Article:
So you would say that retribution is not an element of Buddhism?
No. We have karma, which is basically, “Whatever act you do has a consequence, and karma is the sum of the consequences of your acts.” If you do something negative, it will come back at you as negative. Even if you think of something negative, it will potentially come back at you in a negative way.

Are there dietary restrictions in the Buddhist religion?
If you can be vegetarian, it’s a good thing. If you kill an animal, obviously you kill something that’s alive, Ultimately, Buddhists understand that we are omnivores by nature. If you can be vegetarian, that’s very good. If you cannot be, that’s okay. Actually, His Holiness is not vegetarian.

He’s dined at your restaurant!
Yes, we closed the restaurant once and did something.

What did you cook for him?
I called someone on the West Coast and got a wild salmon, which we cooked for him. He didn’t really care because monks accept whatever you give them. If you give them something good or bad, it is not important.

Switching gears slightly, how did your tour with Bourdain go?
We did almost a dozen this year, but cannot do more because we both have day jobs. He’s traveling a lot, but we have fun and we have a lot of success. We fill up huge — and I mean huge — theaters.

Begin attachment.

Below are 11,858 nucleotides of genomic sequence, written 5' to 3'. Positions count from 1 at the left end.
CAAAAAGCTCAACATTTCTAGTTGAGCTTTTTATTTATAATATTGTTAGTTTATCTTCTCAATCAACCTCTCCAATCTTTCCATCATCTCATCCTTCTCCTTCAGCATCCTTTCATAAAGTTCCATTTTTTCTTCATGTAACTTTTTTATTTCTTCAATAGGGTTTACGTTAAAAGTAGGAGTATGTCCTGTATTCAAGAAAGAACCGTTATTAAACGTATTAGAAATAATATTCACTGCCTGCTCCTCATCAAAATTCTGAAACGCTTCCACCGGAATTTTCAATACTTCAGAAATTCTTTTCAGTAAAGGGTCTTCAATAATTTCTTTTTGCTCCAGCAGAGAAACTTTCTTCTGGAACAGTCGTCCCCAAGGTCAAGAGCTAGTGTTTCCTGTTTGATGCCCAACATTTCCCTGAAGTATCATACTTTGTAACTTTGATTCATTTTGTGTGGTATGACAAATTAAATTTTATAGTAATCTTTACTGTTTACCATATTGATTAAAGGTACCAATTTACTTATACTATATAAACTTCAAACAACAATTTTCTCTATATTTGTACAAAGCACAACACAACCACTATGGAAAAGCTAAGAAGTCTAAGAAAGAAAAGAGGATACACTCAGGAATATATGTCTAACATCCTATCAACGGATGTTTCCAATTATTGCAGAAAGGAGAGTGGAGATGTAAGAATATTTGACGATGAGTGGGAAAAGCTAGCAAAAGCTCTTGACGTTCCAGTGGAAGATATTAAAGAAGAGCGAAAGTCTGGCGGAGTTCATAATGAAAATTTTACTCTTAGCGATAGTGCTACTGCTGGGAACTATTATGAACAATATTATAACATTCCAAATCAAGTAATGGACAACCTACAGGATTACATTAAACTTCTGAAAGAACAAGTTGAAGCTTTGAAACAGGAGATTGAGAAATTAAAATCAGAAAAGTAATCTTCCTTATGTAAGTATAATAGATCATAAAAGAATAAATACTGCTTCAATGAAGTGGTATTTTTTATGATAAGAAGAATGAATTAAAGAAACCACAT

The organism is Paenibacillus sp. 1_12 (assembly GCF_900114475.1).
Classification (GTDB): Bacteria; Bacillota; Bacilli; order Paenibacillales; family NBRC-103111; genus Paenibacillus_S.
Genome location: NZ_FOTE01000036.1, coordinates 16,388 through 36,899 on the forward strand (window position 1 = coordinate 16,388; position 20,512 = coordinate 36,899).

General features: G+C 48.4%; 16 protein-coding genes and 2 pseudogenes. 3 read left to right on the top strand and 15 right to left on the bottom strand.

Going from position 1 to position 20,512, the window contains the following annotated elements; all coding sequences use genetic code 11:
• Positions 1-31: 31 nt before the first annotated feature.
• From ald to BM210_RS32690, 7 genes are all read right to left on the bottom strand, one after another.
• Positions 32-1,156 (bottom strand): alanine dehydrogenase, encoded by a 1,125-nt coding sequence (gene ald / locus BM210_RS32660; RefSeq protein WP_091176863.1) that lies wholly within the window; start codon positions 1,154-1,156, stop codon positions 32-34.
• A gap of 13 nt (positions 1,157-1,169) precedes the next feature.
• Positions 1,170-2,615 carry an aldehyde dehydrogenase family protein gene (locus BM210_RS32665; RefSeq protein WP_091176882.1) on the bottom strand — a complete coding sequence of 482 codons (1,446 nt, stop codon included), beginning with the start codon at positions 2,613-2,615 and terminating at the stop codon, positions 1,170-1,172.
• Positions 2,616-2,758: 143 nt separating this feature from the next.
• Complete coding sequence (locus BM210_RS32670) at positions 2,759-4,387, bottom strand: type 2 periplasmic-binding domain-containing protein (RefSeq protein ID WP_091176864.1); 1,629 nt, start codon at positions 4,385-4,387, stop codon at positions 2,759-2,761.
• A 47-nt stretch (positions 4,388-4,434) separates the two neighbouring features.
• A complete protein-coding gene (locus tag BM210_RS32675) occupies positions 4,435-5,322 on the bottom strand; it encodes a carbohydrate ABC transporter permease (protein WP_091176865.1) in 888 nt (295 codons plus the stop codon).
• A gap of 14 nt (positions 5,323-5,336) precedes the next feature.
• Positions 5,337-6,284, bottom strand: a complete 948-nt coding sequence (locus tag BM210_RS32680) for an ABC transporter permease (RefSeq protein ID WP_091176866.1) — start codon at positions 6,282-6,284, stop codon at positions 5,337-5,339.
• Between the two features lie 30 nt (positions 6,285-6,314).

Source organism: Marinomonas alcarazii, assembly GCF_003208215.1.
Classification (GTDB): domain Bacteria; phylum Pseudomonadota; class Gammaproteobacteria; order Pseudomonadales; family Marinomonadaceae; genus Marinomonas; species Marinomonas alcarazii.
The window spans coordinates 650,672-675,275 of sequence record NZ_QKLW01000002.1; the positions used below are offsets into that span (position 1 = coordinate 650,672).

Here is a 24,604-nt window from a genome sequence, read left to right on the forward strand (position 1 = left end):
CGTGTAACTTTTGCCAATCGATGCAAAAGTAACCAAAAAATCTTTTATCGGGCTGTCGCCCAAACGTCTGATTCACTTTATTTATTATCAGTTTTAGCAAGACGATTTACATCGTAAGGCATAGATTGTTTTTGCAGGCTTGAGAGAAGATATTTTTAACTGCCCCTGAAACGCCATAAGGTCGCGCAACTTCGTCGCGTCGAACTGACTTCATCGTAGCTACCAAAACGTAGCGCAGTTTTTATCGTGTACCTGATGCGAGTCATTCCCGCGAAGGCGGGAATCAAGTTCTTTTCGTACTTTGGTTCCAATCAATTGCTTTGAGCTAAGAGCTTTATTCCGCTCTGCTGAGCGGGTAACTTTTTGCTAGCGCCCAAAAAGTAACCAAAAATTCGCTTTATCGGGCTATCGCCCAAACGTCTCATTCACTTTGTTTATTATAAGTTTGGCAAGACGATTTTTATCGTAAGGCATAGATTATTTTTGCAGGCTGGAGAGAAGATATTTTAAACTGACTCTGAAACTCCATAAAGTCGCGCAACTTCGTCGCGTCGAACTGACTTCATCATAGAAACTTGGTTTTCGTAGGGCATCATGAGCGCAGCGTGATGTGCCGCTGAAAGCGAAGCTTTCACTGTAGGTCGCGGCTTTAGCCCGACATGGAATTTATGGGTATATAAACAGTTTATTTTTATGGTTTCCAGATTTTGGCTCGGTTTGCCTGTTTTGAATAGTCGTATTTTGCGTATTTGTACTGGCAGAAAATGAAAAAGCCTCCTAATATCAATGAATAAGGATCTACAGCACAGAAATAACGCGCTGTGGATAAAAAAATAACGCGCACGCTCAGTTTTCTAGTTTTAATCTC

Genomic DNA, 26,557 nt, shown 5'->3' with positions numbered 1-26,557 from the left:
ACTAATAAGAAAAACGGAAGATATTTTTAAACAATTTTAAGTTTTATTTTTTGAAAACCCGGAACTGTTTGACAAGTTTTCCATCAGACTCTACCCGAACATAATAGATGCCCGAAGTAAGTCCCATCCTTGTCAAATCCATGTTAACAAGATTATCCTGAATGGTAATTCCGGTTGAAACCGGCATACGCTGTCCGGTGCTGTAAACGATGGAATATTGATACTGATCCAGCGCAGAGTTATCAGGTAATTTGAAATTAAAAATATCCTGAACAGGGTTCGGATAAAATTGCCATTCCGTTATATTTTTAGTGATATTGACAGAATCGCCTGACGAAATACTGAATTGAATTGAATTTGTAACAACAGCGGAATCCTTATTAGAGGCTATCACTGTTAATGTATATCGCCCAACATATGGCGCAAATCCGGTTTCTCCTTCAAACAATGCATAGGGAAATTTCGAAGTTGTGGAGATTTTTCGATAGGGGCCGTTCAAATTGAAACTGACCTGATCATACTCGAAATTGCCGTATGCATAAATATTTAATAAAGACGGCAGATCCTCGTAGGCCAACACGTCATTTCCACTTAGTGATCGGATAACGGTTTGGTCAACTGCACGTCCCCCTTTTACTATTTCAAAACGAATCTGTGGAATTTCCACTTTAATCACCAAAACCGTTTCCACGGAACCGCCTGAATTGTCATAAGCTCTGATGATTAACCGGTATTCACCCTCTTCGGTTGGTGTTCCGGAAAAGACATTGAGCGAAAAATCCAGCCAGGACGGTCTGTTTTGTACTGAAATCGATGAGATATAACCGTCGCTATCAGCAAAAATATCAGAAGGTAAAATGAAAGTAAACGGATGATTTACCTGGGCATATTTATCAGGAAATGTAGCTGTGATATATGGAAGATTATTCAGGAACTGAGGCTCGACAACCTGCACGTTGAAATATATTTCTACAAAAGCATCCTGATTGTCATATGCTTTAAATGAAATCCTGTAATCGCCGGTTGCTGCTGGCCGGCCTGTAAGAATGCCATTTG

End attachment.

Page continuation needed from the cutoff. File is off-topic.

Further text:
Do you get nervous?
For some reason, not really. We don’t get nervous because we are together and it breaks the anxiety. We are in the green room talking and suddenly it’s five minutes and we’ll put on the mics and listen to music backstage. Boom, he’s on stage, boom, he introduces me and we do the show. We spend two hours on stage. I’m not saying that there’s no tension when we go on stage, but we don’t stress.

Where was this idea conceived?
Tony came up with the idea. We have a good interaction and friendship together and a good humor about things. He said, “Why don’t we go on the road and do a show about that? We can call it ‘Good and Evil.’” He said it would be fun and different for me and I really liked the idea. It is almost like theater.

And you don’t even have scenery.
Right. We’re talking! No cooking or anything.

Is it scripted?
We have guidelines so we don’t repeat things, but it’s not scripted and it’s a surprise in every city. We go hard at each other!

To buy a copy of the book, visit the City Harvest website.